There's no such rule or principle as "since is usually supposed to be followed by a past simple verb".
The only relevant principle here is that repeatedly using past perfect unnecessarily can often be perceived as clumsy and excessively verbose. There's nothing actually wrong with OP's example, provided it's in a context where the primary narrative reference time is later than both the arrival and subsequent observations of rule-breaking...
1: He wasn't surprised. Since he had arrived, he had seen the rule broken more than once.
Note that since there means after [some specified time] not because [of some specified fact]. Thus it's contextually obvious that he arrived before seeing the rules being broken, but his lack of surprise occurred after seeing that (at the "narrative time").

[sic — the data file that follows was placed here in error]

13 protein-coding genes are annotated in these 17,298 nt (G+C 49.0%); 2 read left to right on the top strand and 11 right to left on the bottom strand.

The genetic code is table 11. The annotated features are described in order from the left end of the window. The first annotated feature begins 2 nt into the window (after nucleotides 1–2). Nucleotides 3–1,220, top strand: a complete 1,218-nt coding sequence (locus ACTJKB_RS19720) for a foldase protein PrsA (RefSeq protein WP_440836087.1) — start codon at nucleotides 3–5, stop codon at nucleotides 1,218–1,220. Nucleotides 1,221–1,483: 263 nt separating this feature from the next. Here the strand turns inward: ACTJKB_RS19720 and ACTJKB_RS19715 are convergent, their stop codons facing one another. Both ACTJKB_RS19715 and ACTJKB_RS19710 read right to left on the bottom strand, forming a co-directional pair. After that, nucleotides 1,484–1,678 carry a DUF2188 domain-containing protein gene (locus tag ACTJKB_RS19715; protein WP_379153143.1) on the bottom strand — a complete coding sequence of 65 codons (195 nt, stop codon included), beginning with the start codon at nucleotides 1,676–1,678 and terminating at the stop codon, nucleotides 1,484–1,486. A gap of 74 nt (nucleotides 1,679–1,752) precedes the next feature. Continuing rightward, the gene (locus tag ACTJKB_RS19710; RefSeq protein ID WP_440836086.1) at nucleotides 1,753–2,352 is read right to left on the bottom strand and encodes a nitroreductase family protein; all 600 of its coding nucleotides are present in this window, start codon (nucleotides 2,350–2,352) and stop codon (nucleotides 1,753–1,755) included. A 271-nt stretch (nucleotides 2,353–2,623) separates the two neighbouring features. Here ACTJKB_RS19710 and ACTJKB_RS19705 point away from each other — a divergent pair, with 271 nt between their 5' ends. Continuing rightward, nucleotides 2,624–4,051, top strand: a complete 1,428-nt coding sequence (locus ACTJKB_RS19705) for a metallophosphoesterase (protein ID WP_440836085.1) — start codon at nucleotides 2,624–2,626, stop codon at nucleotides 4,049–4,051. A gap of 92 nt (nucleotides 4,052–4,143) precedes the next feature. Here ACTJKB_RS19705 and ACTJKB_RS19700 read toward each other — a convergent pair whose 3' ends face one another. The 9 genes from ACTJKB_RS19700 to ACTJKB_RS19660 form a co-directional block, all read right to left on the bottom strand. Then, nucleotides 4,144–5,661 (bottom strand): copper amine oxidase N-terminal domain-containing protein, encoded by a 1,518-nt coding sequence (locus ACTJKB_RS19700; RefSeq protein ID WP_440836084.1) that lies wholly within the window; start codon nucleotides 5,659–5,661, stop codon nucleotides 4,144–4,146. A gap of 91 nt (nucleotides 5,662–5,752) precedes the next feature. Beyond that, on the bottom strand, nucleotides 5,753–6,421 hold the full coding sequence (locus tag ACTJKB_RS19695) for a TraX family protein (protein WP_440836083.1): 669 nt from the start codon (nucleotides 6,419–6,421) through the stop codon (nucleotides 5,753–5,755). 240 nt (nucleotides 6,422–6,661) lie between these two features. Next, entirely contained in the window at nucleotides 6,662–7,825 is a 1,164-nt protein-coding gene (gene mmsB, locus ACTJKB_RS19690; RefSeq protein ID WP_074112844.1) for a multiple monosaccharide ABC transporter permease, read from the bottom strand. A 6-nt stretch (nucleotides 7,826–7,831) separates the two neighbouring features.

In such contexts it's perfectly natural for native speakers to dispense with the first use of past perfect, since (because! :) it's not really necessary (because since specifies the chronological sequence)...
2: He wasn't surprised. Since he arrived, he had seen the rule broken more than once.
In short, both versions are perfectly "grammatical", but many if not most native speakers wouldn't bother with the first instance of past perfect, for the sake of simplicity and clarity.